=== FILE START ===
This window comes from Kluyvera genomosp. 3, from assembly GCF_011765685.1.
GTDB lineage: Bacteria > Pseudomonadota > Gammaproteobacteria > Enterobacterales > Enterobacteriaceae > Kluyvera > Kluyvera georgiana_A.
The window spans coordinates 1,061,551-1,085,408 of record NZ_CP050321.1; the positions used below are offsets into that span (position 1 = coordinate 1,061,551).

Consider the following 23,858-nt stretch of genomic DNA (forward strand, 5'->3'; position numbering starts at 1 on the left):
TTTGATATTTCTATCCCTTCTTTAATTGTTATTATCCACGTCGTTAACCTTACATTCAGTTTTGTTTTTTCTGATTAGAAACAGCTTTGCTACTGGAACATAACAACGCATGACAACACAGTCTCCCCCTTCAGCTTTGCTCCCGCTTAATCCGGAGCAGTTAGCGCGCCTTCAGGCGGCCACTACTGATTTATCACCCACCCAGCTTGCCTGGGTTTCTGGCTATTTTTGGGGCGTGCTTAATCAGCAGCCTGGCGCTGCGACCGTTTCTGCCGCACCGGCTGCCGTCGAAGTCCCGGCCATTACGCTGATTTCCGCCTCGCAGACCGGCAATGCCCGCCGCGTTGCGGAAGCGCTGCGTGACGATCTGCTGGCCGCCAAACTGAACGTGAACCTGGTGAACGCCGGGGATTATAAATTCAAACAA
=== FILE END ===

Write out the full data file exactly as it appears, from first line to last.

This window comes from Kluyvera genomosp. 3, from assembly GCF_011765685.1.
GTDB lineage: Bacteria > Pseudomonadota > Gammaproteobacteria > Enterobacterales > Enterobacteriaceae > Kluyvera > Kluyvera georgiana_A.
The window spans coordinates 1,061,551-1,085,408 of record NZ_CP050321.1; the positions used below are offsets into that span (position 1 = coordinate 1,061,551).

Consider the following 23,858-nt stretch of genomic DNA (forward strand, 5'->3'; position numbering starts at 1 on the left):
TTTGATATTTCTATCCCTTCTTTAATTGTTATTATCCACGTCGTTAACCTTACATTCAGTTTTGTTTTTTCTGATTAGAAACAGCTTTGCTACTGGAACATAACAACGCATGACAACACAGTCTCCCCCTTCAGCTTTGCTCCCGCTTAATCCGGAGCAGTTAGCGCGCCTTCAGGCGGCCACTACTGATTTATCACCCACCCAGCTTGCCTGGGTTTCTGGCTATTTTTGGGGCGTGCTTAATCAGCAGCCTGGCGCTGCGACCGTTTCTGCCGCACCGGCTGCCGTCGAAGTCCCGGCCATTACGCTGATTTCCGCCTCGCAGACCGGCAATGCCCGCCGCGTTGCGGAAGCGCTGCGTGACGATCTGCTGGCCGCCAAACTGAACGTGAACCTGGTGAACGCCGGGGATTATAAATTCAAACAA